There is a lot of talk about health care costs in the United States that is mostly centered on prescription medicine spending, overlooking the largest share of U.S. health care spending – hospital care. And hospital spending continues to grow as their prices increase.
Studies have shown hospitals mark up medicines up to 500% of their cost, with nearly one in five hospitals marking up medicine prices by 700% or more. But prescription medicines are just one piece of the hospital cost picture. Data recently featured by Axios point out how much more we spend on hospital care compared to retail prescription medicines.
Fact: The United States spends three times more per person on hospital care than on retail prescription medicines.
These data, coupled with a recent analysis from United Health Group, highlight how hospitals are the primary drivers of health care spending. United Health Group found that prices for inpatient care charged by hospitals increased significantly from 2013 to 2017, far surpassing prices paid to independent physicians for the same care. According to the analysis, hospital prices increased by 4.5% per year over this period while independent physician prices increased just 2.5%.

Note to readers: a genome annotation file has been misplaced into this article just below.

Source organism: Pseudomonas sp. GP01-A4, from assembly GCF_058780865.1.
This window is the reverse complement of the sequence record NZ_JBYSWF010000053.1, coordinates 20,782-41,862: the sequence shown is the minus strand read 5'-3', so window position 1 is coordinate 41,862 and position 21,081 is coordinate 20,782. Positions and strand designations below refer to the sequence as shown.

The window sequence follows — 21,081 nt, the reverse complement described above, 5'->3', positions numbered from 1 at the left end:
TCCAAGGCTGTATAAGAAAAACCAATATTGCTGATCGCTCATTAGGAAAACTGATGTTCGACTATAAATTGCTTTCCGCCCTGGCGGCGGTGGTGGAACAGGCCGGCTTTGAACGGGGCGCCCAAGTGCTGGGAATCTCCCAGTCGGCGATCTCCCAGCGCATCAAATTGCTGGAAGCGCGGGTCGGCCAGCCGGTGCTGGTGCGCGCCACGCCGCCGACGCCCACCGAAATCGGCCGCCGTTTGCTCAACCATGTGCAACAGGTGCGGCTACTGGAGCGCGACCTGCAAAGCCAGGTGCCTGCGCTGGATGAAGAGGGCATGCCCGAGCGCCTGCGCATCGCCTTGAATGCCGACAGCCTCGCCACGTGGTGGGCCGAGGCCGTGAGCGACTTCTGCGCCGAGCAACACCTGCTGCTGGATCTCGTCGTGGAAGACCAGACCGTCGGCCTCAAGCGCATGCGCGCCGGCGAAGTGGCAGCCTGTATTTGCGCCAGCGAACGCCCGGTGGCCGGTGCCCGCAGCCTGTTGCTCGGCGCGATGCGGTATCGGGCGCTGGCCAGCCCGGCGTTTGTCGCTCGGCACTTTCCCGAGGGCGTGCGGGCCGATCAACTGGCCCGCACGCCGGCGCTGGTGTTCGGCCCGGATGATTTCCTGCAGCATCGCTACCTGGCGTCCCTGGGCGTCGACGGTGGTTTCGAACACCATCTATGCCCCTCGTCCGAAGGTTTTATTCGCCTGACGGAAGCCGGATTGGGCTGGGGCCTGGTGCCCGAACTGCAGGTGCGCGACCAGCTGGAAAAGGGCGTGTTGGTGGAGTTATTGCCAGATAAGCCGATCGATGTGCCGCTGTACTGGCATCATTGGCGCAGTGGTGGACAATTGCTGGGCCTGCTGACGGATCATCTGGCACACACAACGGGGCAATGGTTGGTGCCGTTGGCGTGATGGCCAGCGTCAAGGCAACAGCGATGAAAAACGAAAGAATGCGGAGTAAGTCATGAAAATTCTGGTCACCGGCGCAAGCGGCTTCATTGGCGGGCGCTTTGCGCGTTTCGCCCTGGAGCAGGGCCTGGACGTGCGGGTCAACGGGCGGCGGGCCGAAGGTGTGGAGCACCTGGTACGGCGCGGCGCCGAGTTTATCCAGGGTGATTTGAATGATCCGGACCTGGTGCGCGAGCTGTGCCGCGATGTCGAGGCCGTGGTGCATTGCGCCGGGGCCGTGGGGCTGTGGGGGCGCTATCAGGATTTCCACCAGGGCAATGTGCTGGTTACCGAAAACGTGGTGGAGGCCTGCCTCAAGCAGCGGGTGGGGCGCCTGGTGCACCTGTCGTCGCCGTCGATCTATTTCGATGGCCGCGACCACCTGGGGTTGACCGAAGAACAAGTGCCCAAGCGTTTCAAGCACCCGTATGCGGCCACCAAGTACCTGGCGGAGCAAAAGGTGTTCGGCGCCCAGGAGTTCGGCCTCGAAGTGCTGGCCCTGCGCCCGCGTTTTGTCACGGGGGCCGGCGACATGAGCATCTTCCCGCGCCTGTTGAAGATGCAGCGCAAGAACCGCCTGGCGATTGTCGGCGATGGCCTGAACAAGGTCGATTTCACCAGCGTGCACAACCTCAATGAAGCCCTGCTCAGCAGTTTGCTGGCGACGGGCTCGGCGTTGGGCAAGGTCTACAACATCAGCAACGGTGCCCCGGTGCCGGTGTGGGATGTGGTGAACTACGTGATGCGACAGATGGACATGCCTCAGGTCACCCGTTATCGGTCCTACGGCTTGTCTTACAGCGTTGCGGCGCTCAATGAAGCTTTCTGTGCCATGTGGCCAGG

Rather than looking at one piece of the health care system, we need a robust discussion about the whole system and ways we can rein in health care spending. Looking at hospital costs is a critical place to start. Learn more at LetsTalkAboutCost.org.
Nicole Longo Nicole is senior director of public affairs at PhRMA focusing on Medicare, 340B, importation and more. She previously worked for a D.C.-based public affairs firm where she assisted a wide range of clients with communications efforts on everything from trade policy to agriculture policy to health care policy. Outside the office, Nicole can be found trying new restaurants (usually Italian), taking an occasional barre class and cheering on the Cincinnati Bengals.